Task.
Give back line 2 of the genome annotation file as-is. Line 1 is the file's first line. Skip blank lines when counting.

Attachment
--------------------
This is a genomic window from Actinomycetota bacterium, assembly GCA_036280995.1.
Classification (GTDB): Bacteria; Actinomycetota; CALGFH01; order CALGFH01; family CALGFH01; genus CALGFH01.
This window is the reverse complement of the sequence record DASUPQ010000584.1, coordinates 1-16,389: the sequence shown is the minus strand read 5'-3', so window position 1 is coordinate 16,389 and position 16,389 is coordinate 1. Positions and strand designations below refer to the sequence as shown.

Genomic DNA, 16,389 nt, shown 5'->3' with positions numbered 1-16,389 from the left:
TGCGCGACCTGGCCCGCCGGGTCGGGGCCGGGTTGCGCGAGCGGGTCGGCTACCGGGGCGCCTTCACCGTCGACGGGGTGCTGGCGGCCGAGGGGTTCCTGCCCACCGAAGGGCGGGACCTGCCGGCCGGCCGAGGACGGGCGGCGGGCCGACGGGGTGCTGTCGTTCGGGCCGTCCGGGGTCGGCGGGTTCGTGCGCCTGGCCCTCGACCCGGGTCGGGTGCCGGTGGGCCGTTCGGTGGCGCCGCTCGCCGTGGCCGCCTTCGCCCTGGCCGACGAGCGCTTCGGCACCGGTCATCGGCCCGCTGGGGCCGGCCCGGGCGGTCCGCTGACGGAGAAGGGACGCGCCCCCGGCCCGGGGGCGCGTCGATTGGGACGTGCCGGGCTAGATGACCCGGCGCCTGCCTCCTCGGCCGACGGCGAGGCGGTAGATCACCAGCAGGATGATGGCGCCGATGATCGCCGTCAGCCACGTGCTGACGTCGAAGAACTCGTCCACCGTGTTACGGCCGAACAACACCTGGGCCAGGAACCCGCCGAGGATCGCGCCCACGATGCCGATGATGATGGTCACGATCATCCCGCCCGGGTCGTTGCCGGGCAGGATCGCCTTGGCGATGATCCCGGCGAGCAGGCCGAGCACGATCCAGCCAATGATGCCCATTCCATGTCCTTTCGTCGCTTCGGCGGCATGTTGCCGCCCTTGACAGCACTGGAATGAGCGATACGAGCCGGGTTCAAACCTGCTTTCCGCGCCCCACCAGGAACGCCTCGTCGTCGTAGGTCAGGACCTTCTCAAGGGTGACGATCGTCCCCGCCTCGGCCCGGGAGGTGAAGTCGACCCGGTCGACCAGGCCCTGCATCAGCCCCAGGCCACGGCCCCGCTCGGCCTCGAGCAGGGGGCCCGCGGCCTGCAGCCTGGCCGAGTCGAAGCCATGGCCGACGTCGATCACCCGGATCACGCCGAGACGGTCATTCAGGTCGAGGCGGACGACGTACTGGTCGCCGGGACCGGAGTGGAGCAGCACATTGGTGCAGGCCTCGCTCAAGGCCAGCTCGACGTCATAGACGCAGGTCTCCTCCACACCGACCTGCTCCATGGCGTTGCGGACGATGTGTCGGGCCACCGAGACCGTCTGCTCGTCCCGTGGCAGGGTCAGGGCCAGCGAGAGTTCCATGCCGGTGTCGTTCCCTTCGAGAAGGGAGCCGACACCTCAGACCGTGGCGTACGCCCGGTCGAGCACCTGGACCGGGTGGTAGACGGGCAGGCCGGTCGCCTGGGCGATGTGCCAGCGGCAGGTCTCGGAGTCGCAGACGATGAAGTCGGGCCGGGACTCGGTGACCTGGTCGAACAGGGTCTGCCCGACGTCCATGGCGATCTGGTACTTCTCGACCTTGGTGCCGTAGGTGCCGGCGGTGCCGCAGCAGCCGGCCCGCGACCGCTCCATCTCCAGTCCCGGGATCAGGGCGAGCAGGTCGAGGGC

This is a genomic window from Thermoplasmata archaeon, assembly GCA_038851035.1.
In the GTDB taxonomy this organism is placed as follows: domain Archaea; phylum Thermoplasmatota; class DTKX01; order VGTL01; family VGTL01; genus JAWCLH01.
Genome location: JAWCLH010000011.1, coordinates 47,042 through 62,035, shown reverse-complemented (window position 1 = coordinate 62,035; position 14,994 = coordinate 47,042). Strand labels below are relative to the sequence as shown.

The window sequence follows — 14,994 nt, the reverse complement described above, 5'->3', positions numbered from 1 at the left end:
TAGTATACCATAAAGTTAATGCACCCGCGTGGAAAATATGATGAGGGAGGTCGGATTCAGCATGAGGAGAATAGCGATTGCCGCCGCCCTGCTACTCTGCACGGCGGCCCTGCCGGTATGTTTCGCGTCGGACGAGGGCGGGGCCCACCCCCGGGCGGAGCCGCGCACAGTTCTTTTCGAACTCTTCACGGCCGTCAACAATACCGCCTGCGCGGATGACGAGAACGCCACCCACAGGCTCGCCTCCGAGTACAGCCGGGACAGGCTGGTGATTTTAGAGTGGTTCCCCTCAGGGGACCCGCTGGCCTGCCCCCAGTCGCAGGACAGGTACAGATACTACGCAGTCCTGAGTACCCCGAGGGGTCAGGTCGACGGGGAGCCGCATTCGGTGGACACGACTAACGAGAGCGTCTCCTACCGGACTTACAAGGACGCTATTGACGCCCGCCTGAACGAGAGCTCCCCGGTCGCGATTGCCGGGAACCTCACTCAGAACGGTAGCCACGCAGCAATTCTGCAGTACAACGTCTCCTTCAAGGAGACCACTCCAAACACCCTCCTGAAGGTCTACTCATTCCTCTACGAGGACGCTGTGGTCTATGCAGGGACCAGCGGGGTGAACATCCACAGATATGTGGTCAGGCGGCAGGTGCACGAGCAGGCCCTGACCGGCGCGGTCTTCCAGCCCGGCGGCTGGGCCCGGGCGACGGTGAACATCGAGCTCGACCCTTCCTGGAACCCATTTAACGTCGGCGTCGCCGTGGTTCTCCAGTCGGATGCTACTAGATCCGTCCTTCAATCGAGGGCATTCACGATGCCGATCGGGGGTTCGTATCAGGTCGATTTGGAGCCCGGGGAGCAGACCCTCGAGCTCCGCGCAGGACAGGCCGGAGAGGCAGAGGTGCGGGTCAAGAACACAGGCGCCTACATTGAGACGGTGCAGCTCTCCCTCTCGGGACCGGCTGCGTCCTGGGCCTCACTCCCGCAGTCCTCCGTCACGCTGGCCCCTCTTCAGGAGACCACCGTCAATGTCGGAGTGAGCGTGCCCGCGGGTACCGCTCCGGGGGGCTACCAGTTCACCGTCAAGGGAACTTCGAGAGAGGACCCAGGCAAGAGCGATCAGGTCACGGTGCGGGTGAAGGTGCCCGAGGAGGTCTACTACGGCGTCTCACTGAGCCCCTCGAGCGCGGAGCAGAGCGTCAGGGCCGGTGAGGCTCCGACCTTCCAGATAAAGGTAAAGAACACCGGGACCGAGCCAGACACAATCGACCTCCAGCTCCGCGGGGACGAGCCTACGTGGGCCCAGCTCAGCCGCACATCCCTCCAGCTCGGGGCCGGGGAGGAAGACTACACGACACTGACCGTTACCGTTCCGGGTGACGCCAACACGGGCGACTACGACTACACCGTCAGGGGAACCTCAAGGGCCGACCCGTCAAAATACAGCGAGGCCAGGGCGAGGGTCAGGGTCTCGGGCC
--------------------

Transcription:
Classification (GTDB): Bacteria; Actinomycetota; CALGFH01; order CALGFH01; family CALGFH01; genus CALGFH01.